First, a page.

Nikola Lorencin

Interview with Kazimir Karabasz


During the fifty years he has spent working in the film industry director and professor Kazimir Karaba{ has authored a vast number of significant films. Insignificant ones as well, he reminds us. It’s that kind of business. He has also published several books on directing, and has acquired numerous students, and a devoted film audience. He has become the Karaba{ of documentary film!

In his films he is particularly attentive when filming human faces. Before his camera the human face becomes the equivalent of the universe, an endless world to be penetrated and explored.

The film history remembers him since 1956 and the film entitled ’Where the Devil Says Goodnight’. In 1957 he made ’The People from the Barren Country’, in 1960 the ’Musicians’ (professor Lorencin’s favorite). There followed ’Vezel’, ’People on a Trip’, ’The Year of Frank W.’, ’Kristina M.’, ’Point of View’, ’Summer in @abina’, and ’War Time’. He has directed some thirty documentaries, and received many of the most prestigious documentary film awards.

When he discusses the making of documentaries, Karabasz points out to the necessity of first asking: “WHAT do I want to shoot?”, and then “WHY do I want to shoot exactly that?” Only after these answers are obtained – and they are never easy or simple – can the making of the film begin! That is precisely why the conversation with this author was such a challenging for the interviewer (professor Lorencin), who had to decide carefully which WHAT and WHY questions to ask the experienced Karabasz.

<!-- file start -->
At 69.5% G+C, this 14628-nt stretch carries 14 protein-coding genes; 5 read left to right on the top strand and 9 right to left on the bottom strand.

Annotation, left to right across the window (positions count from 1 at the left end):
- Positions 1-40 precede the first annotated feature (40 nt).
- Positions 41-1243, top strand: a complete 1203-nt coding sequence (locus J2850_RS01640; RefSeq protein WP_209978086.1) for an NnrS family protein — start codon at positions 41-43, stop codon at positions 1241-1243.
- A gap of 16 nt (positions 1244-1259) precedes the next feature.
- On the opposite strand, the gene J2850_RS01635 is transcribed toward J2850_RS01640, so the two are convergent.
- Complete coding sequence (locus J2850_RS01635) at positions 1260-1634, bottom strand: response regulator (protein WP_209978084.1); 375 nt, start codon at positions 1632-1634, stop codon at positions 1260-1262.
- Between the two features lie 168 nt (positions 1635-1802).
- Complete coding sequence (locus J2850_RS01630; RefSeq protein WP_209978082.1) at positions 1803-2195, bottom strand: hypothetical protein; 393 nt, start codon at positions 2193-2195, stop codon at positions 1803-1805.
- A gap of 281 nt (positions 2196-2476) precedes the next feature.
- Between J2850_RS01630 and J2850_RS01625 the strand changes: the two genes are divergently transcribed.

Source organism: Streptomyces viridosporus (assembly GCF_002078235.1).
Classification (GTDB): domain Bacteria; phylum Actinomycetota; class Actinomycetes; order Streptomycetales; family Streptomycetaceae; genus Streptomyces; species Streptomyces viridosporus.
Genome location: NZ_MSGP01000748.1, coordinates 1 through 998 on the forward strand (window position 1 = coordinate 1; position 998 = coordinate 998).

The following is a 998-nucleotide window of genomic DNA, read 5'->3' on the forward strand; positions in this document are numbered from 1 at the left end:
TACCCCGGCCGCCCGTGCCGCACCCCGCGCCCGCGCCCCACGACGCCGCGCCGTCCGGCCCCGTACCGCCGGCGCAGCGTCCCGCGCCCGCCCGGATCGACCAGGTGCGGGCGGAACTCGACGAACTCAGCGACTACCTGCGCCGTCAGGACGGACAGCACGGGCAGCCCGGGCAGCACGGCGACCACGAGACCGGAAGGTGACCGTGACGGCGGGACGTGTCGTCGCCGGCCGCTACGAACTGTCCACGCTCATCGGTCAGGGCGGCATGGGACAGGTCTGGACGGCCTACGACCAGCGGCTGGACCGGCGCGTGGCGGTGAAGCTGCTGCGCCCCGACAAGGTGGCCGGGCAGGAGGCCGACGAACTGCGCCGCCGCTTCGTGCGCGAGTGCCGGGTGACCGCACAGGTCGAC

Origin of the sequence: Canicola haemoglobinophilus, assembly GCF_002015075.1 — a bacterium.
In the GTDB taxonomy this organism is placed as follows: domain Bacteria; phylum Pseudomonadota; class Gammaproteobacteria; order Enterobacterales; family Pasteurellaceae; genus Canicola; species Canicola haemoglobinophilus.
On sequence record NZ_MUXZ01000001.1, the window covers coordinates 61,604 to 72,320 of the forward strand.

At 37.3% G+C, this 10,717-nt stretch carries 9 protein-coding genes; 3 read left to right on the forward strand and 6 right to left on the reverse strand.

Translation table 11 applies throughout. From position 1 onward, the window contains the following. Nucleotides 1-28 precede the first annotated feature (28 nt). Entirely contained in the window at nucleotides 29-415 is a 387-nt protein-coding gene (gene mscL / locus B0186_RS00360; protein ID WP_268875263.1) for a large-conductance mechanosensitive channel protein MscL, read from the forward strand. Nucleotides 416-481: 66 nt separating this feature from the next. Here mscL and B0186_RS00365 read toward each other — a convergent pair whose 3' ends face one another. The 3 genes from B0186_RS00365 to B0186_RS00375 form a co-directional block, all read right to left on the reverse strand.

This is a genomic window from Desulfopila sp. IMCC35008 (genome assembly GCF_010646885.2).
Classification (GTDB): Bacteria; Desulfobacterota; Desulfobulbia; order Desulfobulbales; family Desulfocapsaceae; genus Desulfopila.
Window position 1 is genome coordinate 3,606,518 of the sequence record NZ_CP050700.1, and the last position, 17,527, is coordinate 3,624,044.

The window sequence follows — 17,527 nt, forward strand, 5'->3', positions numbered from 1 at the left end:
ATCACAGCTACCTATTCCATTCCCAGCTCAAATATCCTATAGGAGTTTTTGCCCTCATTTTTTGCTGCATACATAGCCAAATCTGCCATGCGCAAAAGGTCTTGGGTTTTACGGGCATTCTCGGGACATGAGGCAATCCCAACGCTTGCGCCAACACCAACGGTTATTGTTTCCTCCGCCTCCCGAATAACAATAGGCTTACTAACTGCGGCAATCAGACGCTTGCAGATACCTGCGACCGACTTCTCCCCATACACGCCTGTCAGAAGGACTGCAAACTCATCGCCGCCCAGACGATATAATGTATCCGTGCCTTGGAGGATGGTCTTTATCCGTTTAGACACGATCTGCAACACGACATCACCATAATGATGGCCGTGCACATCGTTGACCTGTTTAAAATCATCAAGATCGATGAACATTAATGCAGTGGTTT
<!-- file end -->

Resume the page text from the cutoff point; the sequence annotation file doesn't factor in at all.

In the part of the interview where he speaks of education Karabasz complains that modern students do not understand how necessary it is to shoot with care. It is necessary to contemplate first, not shoot right away. For, it is the contemplation that acts as a guarantee of success. However, rather than think first, young filmmakers prefer to make three, five or ten takes more than is necessary! Only when there is a starting point, a midpoint, and a culmination point in the script, and above all a clear understanding in the name of WHAT is the film being made, and WHY it is being shot – can the work be executed with precision! “Anybody can shoot a film, about anything, isn’t it so?” says Karabasz. “Topics are all around us! You can be a topic for a film, and this man that is now shooting, this hotel can also be a topic – it is thirty years old and has not yet collapsed! And the excursions that keep coming here could be a topic – everything is a topic. Only, it depends IN THE NAME OF WHAT is a film being made, and WHY is the shooting taking place! For, if it is being made just to determine that something exists – it is then a chronicle. That’s how television works, it just informs, and information is pernicious!”